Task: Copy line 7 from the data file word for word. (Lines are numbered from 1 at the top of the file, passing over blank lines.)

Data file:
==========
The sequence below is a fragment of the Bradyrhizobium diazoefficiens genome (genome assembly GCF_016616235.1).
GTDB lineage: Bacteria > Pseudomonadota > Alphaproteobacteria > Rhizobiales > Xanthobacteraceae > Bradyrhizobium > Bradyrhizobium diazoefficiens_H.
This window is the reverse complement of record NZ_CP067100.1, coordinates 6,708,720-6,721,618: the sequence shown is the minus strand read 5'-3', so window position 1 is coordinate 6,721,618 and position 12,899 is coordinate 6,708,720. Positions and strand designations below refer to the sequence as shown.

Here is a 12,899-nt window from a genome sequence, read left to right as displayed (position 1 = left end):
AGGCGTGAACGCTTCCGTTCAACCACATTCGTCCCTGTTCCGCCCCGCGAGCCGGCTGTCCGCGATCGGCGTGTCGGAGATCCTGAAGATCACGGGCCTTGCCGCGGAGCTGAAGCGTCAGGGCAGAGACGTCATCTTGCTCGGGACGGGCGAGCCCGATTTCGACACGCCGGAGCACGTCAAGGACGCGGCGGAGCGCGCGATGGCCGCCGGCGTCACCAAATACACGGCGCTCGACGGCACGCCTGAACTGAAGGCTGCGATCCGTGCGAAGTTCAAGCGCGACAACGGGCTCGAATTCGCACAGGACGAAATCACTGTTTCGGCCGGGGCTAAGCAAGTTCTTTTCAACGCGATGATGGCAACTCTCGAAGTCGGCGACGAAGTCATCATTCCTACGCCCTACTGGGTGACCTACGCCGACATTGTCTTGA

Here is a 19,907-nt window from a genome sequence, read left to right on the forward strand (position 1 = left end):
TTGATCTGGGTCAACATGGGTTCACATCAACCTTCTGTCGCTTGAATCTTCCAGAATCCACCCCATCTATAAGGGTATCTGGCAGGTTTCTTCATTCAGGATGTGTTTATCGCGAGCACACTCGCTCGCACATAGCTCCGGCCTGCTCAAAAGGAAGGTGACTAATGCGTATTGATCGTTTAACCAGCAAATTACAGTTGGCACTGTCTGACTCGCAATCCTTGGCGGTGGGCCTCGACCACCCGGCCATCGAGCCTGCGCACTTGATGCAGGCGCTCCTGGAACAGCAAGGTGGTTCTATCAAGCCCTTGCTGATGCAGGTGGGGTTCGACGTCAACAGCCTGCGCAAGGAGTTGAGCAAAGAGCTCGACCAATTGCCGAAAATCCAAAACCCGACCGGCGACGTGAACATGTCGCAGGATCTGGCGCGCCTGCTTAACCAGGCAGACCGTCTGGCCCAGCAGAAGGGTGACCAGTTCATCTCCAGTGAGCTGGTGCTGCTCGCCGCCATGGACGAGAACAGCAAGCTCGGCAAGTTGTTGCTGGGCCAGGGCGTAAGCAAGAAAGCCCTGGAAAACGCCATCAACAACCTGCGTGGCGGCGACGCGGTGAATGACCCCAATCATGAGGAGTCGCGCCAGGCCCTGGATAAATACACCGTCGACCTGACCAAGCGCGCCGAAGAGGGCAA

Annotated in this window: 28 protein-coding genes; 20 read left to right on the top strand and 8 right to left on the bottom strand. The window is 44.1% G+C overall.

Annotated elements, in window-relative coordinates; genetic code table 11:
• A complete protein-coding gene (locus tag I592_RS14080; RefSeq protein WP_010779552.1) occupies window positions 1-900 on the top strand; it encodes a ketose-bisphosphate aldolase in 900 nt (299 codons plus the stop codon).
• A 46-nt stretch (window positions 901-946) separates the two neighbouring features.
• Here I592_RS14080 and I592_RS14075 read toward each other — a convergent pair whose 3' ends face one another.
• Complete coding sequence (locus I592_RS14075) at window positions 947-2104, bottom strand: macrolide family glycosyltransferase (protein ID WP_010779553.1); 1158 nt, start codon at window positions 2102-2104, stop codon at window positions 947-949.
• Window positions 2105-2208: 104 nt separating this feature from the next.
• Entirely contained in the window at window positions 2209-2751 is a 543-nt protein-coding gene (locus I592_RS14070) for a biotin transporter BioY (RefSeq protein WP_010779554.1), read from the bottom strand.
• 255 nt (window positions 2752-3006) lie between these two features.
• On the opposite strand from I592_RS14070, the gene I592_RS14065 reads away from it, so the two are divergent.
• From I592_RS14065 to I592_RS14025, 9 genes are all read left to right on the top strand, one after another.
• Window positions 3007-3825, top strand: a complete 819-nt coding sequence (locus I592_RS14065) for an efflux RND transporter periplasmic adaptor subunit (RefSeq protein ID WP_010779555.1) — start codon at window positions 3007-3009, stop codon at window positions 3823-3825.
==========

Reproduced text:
TTGATCTGGGTCAACATGGGTTCACATCAACCTTCTGTCGCTTGAATCTTCCAGAATCCACCCCATCTATAAGGGTATCTGGCAGGTTTCTTCATTCAGGATGTGTTTATCGCGAGCACACTCGCTCGCACATAGCTCCGGCCTGCTCAAAAGGAAGGTGACTAATGCGTATTGATCGTTTAACCAGCAAATTACAGTTGGCACTGTCTGACTCGCAATCCTTGGCGGTGGGCCTCGACCACCCGGCCATCGAGCCTGCGCACTTGATGCAGGCGCTCCTGGAACAGCAAGGTGGTTCTATCAAGCCCTTGCTGATGCAGGTGGGGTTCGACGTCAACAGCCTGCGCAAGGAGTTGAGCAAAGAGCTCGACCAATTGCCGAAAATCCAAAACCCGACCGGCGACGTGAACATGTCGCAGGATCTGGCGCGCCTGCTTAACCAGGCAGACCGTCTGGCCCAGCAGAAGGGTGACCAGTTCATCTCCAGTGAGCTGGTGCTGCTCGCCGCCATGGACGAGAACAGCAAGCTCGGCAAGTTGTTGCTGGGCCAGGGCGTAAGCAAGAAAGCCCTGGAAAACGCCATCAACAACCTGCGTGGCGGCGACGCGGTGAATGACCCCAATCATGAGGAGTCGCGCCAGGCCCTGGATAAATACACCGTCGACCTGACCAAGCGCGCCGAAGAGGGCAA